Half the reason I got hit as much as I did, or got as much shit as I did, when I was a little girl, was because I refused to roll over and take it. I stood my ground. I stood up, over and over again, and said, “no.” I refused to be bullied. I refused to apologize for things I wasn’t sorry for. I refused to be told that I was the worst thing that ever happened to anyone, which I was told on more than one occasion. And then, I got the fuck out of there. So now, I’m standing up again. I’m not as weak as anyone thinks I’ve become. Age and illness may have softened me. Time may have made me a grown-up. But, I’m still the same little girl who refuses to be pushed around. I’m now a grown woman who knows what’s right.

Part of being sick is learning what things you can and can’t change; but also learning how to live with them. I can’t change my skull. I can’t change my headaches. I can’t change the situation into which I was born. But, I can adjust how I accept and deal with these things to best affect change to lead to my best life. Now, having put the worst behind me, I feel ready to charge forward and deal with regular bits of life, and the day-to-day struggles of chronic illness, life with a busy military spouse, an autistic kiddo, and just life in general. Writing that last entry, and pushing publish was like lifting a ton of bricks off my chest, I suddenly feel ready to write, write and write, to talk about a thousand things that were behind that log jam. I am ready to face a new world, now.

And that’s why I did it. Phew!

Onto bigger and better things! Life goes on. Today, we’re off to be terrible parents by watching the best Christmas movie ever with my family: Die Hard. Violence, bad language, what could go wrong?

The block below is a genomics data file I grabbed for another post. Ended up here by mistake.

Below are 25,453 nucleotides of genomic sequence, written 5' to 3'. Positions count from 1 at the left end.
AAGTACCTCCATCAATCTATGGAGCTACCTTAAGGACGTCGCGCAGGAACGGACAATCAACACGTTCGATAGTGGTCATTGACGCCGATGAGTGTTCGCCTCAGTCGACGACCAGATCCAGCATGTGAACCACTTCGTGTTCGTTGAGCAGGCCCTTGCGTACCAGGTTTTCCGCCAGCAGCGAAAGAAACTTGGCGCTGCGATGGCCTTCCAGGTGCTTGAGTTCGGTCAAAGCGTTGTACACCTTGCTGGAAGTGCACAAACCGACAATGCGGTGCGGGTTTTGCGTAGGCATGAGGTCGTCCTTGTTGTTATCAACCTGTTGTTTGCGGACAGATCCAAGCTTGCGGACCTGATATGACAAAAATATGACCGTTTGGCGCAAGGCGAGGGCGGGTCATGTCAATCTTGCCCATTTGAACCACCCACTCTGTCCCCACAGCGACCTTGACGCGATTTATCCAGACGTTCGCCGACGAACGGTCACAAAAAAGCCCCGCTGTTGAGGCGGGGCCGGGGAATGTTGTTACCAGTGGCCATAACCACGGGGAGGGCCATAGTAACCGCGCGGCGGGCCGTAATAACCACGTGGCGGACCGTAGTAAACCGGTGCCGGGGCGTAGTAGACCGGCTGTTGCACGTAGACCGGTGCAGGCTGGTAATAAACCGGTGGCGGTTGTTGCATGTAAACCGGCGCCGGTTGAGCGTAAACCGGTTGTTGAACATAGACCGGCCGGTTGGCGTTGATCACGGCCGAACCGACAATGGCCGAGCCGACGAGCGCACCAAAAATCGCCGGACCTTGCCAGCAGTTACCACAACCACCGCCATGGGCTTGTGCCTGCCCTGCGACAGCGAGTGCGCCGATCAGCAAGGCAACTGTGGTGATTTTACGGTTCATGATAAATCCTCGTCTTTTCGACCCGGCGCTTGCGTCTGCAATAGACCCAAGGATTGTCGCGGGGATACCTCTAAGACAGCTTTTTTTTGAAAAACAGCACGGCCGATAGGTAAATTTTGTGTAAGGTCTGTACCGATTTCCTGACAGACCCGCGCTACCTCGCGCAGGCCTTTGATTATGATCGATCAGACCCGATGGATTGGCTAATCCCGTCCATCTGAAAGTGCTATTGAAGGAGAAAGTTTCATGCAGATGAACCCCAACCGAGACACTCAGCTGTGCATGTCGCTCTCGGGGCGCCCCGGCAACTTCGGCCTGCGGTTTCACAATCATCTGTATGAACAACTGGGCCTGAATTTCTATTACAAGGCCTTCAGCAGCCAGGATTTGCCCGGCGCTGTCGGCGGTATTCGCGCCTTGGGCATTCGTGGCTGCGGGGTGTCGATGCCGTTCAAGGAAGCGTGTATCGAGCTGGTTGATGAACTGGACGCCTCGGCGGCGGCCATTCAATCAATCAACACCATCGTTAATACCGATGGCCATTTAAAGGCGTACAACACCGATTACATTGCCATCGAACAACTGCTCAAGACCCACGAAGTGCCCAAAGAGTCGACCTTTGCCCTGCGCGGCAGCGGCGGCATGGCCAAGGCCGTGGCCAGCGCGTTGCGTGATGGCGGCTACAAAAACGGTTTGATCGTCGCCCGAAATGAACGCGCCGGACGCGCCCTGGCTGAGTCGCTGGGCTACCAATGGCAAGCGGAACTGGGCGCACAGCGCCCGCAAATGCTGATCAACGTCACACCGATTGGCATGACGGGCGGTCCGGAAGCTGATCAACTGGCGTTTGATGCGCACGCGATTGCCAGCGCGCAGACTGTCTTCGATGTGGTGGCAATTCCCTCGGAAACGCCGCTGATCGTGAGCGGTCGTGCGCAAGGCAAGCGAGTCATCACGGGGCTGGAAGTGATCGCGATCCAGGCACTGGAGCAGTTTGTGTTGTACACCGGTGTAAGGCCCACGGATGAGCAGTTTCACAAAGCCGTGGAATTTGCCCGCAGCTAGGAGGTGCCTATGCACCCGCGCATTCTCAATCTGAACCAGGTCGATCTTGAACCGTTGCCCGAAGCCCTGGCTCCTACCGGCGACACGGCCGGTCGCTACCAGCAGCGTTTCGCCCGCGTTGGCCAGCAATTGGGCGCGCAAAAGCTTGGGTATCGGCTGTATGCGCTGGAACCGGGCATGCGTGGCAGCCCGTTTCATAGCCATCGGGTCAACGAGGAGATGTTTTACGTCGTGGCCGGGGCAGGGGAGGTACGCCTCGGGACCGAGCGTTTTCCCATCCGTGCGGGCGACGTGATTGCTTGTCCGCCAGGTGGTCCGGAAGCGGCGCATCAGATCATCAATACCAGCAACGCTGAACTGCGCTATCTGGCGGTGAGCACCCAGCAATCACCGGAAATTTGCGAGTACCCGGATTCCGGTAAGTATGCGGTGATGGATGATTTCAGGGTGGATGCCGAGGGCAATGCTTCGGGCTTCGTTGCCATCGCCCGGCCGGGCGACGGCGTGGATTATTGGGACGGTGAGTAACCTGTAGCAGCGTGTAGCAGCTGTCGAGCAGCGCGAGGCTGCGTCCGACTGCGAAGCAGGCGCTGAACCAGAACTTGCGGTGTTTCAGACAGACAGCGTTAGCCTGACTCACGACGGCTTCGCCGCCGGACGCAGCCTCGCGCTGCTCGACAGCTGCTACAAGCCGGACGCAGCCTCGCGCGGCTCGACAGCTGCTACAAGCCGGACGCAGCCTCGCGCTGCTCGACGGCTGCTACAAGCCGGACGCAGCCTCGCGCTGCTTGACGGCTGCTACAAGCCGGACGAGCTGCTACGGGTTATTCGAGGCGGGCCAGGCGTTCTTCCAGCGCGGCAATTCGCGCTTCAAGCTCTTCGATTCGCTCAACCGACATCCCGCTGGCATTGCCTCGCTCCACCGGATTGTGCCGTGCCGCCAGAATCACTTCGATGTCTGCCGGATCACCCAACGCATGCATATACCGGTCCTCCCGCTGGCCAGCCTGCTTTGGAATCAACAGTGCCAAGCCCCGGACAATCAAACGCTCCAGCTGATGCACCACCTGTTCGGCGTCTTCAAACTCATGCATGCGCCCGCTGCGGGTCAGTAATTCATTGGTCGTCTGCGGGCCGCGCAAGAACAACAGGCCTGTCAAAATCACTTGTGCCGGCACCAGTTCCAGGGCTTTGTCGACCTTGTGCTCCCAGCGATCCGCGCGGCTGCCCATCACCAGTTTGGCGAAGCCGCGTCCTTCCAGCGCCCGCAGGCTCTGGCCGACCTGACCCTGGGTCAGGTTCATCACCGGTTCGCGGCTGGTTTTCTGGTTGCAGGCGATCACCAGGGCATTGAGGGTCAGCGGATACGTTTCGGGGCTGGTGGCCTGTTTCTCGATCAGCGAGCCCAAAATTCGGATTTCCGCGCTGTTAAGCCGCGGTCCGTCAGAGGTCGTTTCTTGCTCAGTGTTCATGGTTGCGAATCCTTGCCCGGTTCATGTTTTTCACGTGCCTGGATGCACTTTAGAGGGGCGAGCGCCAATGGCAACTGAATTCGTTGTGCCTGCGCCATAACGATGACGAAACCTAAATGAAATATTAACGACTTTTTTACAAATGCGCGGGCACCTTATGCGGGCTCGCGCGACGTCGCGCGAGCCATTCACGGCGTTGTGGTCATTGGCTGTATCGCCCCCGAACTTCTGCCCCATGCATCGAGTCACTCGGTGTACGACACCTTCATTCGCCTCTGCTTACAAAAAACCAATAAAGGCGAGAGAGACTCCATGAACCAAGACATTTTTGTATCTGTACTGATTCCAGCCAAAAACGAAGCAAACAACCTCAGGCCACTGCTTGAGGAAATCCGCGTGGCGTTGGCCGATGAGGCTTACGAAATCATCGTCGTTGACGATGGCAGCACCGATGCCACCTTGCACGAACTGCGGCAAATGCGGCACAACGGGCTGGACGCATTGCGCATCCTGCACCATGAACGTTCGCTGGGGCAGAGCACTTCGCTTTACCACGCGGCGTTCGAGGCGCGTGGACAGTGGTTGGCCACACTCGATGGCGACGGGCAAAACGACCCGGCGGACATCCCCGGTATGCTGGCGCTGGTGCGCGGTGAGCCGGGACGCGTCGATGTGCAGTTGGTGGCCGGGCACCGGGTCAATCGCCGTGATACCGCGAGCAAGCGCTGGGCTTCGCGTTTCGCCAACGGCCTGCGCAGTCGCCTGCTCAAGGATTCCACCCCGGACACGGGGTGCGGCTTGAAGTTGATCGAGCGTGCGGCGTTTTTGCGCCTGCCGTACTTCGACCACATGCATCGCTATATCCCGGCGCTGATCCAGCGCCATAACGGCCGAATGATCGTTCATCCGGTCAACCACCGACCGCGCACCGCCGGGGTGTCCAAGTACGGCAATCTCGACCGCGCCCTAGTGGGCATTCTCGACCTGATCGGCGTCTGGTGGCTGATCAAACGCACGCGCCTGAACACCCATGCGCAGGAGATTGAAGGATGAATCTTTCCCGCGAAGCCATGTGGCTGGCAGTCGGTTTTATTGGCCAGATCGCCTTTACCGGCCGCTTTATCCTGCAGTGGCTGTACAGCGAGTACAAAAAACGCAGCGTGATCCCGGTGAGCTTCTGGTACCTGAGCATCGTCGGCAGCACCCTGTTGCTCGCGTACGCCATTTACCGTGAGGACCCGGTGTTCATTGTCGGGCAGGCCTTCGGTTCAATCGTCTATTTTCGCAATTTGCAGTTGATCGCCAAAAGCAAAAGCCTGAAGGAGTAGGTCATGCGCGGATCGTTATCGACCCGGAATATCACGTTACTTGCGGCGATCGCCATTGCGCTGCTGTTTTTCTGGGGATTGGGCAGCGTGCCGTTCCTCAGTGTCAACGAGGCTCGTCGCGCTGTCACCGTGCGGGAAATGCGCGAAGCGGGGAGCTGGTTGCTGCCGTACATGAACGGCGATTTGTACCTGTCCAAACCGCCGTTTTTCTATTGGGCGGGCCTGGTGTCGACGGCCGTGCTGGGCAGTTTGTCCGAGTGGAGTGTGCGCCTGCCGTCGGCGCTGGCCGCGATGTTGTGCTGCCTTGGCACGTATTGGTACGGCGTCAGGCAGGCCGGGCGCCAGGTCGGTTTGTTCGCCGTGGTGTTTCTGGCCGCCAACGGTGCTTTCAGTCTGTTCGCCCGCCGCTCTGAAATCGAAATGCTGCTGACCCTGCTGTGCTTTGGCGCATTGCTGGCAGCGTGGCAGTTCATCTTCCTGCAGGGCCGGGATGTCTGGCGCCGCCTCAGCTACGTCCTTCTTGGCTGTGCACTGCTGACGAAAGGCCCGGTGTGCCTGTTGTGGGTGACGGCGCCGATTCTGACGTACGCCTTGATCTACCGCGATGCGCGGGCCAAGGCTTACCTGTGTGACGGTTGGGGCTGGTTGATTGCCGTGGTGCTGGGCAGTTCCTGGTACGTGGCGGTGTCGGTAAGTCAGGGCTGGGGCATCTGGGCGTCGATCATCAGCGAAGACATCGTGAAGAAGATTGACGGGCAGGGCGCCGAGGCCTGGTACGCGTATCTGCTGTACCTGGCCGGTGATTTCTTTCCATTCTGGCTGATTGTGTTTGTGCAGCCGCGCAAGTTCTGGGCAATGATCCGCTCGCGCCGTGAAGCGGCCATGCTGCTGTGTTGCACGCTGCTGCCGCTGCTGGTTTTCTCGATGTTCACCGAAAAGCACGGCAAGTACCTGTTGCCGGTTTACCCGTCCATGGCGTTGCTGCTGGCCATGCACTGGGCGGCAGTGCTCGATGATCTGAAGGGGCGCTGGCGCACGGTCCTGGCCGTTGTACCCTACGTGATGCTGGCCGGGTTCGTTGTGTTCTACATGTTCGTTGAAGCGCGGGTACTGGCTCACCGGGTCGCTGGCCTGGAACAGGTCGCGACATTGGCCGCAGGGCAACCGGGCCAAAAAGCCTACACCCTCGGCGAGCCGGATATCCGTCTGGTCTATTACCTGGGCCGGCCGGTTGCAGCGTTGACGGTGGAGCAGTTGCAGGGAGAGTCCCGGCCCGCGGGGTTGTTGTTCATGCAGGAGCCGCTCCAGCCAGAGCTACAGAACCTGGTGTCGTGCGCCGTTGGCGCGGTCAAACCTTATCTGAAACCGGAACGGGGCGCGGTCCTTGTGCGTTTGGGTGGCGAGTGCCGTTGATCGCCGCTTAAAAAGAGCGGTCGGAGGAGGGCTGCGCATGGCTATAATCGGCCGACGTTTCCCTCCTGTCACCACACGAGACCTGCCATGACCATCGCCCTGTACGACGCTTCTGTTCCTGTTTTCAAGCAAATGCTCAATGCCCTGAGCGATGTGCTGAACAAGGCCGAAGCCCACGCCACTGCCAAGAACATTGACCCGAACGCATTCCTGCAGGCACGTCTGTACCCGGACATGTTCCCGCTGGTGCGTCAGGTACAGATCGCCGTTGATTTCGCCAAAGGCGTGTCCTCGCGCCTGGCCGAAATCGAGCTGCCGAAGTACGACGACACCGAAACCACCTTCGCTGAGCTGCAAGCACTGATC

Not 100% sure, but I think this is sub-titled in Dutch, which is crazy-perfect considering the Dutch heritage presentation timing, right?

You’d be surprised how many people (most recently, the devout Evangelical Christians we just befriended), when we introduce ourselves say, “like in Die Hard!” So, I guess it’s time to introduce our impressionable child to the other parts of the clan McClean. He did his heritage presentation this week at school, in which he presented all about the seat of our clan in Scotland, and about mommy’s side in the Netherlands and Sinterklaas.

Look! He made this!! I'm so proud. After a twelve-hour day, filled with meltdowns, Collin took a project to school that he was ashamed of, and then played sick the next day, begging to make a new one. This is the result. He worked his butt off all day. AMAZING!

Look! He made this!! I'm so proud. After a twelve-hour day, filled with meltdowns, Collin took a project to school that he was ashamed of, and then played sick the next day, begging to make a new one. This is the result. He worked his butt off all day. AMAZING!

His Netherlands side. I'm particularly fond of his required family portrait because although he already used the picture of Grandma on the other draft, he said he liked this one better because it had mommy in it. Everyone all together now...awww.

His Netherlands side. I'm particularly fond of his required family portrait because although he already used the picture of Grandma on the other draft, he said he liked this one better because it had mommy in it. Everyone all together now...awww.

But, it’s way more fun to teach him to yell Yipee-kayy-yaay Mother-Fucker!...in an “age appropriate way.” He almost, accidentally, said “ass” yesterday, and I swear, he almost self-reported himself to The Pope, and he’s not even Catholic; so, I’m not even the slightest bit worried.